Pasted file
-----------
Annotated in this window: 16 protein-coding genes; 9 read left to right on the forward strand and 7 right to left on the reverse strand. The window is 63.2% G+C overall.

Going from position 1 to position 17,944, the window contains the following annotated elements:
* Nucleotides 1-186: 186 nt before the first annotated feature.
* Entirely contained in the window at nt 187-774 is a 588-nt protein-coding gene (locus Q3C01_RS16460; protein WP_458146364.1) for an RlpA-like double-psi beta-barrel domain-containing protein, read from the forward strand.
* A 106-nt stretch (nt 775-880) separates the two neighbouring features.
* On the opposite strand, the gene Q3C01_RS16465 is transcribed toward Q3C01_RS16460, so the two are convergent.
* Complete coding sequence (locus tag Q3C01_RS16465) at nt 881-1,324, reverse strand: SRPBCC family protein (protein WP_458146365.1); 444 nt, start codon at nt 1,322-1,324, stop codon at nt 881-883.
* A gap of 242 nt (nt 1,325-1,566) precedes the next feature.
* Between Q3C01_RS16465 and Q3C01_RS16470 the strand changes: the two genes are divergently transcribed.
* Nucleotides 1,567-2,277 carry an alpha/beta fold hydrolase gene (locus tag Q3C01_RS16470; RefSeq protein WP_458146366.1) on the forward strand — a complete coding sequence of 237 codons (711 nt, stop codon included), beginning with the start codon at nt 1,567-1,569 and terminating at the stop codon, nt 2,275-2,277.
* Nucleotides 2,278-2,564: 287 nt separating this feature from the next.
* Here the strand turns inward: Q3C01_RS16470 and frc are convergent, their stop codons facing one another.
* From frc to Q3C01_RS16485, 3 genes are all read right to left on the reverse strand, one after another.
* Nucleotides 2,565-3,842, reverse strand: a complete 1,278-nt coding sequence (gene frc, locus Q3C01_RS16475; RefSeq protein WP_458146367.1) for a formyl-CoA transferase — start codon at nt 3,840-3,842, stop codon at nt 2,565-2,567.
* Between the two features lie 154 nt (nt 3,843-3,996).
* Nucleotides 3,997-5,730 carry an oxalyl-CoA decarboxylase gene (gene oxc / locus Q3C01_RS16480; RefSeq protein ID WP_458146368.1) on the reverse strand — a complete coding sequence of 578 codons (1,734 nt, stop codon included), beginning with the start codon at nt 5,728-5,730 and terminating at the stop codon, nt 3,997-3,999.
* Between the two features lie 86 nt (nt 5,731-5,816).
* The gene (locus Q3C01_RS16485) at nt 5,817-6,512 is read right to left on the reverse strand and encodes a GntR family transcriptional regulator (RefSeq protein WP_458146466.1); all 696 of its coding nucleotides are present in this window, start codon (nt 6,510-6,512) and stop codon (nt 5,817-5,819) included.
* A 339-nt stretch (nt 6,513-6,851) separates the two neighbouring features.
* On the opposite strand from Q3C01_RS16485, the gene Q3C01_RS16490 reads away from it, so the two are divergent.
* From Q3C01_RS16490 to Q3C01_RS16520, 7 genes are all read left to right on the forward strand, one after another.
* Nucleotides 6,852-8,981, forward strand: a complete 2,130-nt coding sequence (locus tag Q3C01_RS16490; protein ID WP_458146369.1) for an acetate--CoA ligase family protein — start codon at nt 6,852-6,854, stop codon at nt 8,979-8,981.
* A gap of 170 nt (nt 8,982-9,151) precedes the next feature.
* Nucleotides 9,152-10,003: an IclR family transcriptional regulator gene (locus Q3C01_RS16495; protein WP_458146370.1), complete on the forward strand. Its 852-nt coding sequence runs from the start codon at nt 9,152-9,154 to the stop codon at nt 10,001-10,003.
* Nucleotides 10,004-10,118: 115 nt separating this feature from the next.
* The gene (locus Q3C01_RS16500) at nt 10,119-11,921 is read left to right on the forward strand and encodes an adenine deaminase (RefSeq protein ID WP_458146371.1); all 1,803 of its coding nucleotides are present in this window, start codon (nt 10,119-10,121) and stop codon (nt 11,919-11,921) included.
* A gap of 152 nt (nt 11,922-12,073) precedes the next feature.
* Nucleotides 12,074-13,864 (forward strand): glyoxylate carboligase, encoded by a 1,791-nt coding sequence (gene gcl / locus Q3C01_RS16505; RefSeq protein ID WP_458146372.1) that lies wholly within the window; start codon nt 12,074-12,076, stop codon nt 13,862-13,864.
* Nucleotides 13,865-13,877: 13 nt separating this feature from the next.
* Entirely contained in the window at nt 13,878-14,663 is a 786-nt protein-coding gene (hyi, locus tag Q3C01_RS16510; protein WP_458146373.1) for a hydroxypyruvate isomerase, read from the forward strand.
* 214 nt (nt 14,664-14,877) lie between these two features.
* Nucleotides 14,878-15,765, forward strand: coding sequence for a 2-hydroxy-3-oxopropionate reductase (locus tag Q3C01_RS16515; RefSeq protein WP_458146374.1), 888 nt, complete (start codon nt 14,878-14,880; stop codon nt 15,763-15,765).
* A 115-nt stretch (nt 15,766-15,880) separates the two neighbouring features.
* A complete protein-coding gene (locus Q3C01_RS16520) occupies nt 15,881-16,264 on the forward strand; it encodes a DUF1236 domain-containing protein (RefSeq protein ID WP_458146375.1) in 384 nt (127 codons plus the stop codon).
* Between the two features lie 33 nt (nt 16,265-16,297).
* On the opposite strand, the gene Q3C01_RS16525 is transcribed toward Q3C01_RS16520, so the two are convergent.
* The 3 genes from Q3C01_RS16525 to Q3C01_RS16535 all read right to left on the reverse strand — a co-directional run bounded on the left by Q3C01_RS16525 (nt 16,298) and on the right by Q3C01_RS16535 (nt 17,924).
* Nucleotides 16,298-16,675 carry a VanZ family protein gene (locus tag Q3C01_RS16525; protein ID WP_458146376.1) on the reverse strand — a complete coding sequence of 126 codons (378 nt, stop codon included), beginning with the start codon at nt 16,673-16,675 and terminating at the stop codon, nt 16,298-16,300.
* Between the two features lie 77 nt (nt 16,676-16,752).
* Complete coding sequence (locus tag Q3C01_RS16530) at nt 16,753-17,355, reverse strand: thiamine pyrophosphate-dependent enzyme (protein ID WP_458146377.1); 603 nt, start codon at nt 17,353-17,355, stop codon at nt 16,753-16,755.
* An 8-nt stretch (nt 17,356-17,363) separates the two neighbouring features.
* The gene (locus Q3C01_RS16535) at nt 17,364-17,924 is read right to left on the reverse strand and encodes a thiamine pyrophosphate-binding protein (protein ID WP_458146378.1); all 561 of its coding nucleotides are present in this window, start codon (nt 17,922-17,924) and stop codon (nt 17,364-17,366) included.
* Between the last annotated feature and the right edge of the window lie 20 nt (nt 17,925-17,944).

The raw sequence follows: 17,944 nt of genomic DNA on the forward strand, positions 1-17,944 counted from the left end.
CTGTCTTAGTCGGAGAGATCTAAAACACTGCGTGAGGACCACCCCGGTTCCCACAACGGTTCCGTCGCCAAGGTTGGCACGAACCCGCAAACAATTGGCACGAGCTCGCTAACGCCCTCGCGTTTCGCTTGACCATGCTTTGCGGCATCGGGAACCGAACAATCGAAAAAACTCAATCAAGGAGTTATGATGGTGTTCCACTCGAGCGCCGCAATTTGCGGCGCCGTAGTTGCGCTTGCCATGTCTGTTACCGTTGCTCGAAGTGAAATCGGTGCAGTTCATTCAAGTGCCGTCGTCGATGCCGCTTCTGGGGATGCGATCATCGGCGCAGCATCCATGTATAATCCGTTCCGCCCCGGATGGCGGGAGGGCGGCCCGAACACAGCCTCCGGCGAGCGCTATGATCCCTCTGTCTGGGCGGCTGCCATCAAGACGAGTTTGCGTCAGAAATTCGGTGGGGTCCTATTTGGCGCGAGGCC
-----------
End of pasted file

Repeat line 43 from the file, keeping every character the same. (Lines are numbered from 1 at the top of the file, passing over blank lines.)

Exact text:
* Between the last annotated feature and the right edge of the window lie 20 nt (nt 17,925-17,944).